From reading some of your other posts on other threads, I’m sure you’re successful. I would find it much more helpful if you could share some of those successes from the buyer’s perspective. You don’t have to give away trade secrets, just relevant information. I simply want to be an educated buyer. There are a lot of wolves in sheep’s clothing out there. I’ve heard horror stories about agents - on both sides. I can’t just assume that sellers and their respective agents have fairly priced a house nor can I assume every agent knows how to navigate the market with true efficiency. With the glut of inventories as high, and volumes of sales as low as they are in MI, I just want to be able to wade through the b.s.
1 vote
Kori Shook, Agent, Owosso, MI
Wed Apr 16, 2008
I agree with the other agents that you need to look at the recent comps- solds, actives, & pendings. Every house is different and every seller is different, sometimes even from day to day. List to sale price in our board (a small community in Michigan) is still within 5.5% average (the average home sells within 5.5% of list price), so even though the media and much of the unexperienced public will tell you that homes are selling for 10% to 20% under list price, it just isn't always true. Sellers and list agents know that the market has softened and are already discounting their homes to compensate. You should pay what the home is worth to you and a price that you won't regret and think "did I pay too much" or not lose the deal because you offered too little and got outbid... which is also happening all of sudden here. Hooray!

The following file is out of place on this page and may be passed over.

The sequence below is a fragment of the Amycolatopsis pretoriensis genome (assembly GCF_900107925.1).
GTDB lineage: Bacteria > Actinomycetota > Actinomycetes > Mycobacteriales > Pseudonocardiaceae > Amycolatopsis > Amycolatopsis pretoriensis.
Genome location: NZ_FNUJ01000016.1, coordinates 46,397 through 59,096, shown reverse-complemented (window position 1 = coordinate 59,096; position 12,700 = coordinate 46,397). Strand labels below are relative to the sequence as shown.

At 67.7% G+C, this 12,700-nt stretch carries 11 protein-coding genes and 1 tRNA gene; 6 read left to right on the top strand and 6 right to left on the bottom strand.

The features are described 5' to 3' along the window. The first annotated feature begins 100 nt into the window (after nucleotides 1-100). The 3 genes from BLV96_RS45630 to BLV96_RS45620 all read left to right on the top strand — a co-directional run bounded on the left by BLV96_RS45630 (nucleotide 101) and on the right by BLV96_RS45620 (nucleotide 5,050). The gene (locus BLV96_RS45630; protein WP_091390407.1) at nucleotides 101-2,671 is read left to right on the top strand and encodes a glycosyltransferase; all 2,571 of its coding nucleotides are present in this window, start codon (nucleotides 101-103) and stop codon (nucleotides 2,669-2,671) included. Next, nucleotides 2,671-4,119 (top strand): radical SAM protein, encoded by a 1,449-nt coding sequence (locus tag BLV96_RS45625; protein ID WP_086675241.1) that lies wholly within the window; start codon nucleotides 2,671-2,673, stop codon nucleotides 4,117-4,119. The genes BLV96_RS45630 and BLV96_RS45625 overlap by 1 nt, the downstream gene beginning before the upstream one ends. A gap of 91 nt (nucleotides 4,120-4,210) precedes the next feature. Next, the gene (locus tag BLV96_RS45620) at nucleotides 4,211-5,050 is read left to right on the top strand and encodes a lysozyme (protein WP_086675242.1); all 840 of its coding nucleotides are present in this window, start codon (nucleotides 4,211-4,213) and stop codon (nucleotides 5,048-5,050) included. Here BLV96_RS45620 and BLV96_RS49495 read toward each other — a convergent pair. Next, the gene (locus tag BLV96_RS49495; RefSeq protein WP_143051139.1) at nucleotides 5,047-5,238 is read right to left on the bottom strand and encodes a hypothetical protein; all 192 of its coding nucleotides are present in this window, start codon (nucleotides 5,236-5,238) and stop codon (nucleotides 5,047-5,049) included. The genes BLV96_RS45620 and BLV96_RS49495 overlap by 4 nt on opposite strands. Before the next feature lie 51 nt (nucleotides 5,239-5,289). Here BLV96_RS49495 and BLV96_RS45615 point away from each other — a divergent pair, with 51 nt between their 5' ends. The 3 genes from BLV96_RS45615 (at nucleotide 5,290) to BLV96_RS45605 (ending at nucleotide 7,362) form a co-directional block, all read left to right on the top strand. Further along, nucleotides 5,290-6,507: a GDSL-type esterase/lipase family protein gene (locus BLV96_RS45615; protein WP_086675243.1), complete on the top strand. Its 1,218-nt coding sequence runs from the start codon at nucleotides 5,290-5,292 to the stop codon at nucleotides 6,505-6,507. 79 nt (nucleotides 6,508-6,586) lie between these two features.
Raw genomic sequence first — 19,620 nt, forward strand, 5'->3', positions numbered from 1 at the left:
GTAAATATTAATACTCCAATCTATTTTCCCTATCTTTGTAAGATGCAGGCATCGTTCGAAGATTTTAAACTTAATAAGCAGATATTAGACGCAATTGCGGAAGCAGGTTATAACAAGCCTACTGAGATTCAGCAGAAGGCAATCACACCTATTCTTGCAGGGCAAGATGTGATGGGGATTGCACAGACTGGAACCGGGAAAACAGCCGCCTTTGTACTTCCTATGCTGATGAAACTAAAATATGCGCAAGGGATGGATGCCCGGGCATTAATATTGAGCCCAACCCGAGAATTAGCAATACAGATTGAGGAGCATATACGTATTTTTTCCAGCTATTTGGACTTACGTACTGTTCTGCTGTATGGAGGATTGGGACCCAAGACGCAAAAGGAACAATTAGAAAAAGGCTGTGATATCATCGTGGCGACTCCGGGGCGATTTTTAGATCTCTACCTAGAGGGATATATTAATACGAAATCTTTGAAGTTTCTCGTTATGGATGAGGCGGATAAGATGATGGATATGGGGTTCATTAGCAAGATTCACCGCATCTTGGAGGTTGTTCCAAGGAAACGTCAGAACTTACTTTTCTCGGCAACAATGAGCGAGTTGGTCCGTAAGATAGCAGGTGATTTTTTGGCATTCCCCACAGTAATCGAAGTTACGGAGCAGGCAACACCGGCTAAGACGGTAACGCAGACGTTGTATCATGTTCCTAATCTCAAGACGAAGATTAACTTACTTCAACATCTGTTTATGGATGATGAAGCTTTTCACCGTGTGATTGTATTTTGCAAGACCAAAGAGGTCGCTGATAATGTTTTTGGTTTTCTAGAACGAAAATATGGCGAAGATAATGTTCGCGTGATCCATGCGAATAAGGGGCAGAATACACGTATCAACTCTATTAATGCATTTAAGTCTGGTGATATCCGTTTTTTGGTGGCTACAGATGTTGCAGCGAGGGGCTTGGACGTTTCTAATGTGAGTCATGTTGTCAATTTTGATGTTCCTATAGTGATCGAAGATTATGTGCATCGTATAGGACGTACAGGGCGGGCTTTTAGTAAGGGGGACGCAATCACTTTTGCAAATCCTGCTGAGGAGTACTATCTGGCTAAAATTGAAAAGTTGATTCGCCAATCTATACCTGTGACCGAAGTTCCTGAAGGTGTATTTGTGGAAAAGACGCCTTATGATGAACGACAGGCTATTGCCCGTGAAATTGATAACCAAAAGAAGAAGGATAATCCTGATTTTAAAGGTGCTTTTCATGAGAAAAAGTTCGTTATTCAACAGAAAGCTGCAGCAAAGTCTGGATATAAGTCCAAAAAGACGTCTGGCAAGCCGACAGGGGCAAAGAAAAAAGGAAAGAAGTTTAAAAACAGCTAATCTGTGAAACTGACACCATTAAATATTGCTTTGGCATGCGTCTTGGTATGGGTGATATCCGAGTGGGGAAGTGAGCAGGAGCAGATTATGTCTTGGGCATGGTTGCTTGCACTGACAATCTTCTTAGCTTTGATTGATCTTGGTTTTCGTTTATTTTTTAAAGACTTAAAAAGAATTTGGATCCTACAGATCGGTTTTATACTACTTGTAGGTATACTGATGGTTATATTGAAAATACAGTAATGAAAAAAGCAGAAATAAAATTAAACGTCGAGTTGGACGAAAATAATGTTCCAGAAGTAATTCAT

Sorry that's not a very definite answer, but there just is no real rule of thumb.
1 vote
John the Bru…, Home Buyer, Connecticut
Tue Apr 15, 2008
My rule of thumb: If your Realtorâ„¢ is not embarrassed in presenting your offer, then you've offered too much.

Important corollary: Don't be worried about offending anyone – it’s your hard earned money.
1 vote
J R, , New York, NY
Tue Apr 15, 2008
BJ, it depends on what price the home is listed at. Some are priced well above comparable sales, other homes are priced correctly. There is no rule of thumb when making an offer. Each case is individual.
1 vote
C Tann-Starr, , 11354
Sun Apr 13, 2008
Hi BJ,

I don't know if your state has a similar law, but here in NY as of February 1, 2007, certain sales of homes that are in foreclosure or default being purchased as investment properties are now governed by a New York State law under the Home Equity Theft Prevention Act. There are exclusions, like if being used for a primary residence, court ordered foreclosure auctions, etc. so you may want to check if your state has anything similar on the books.

In NY, the Act requires that the buyer pay at least 82% of the home’s fair market value (excluding seller's concessions, purchases by relatives, and/or bona fide third party purchasers from the original parties),and also allows the buyer to deduct any debts still owed, including but not limited to:

• Any unpaid rent accrued before the date owner moves out of the house (if leasing
the house from the buyer);

• Reasonable cost of any repairs made by the buyer to the house to fix damage owner caused beyond
reasonable wear and tear;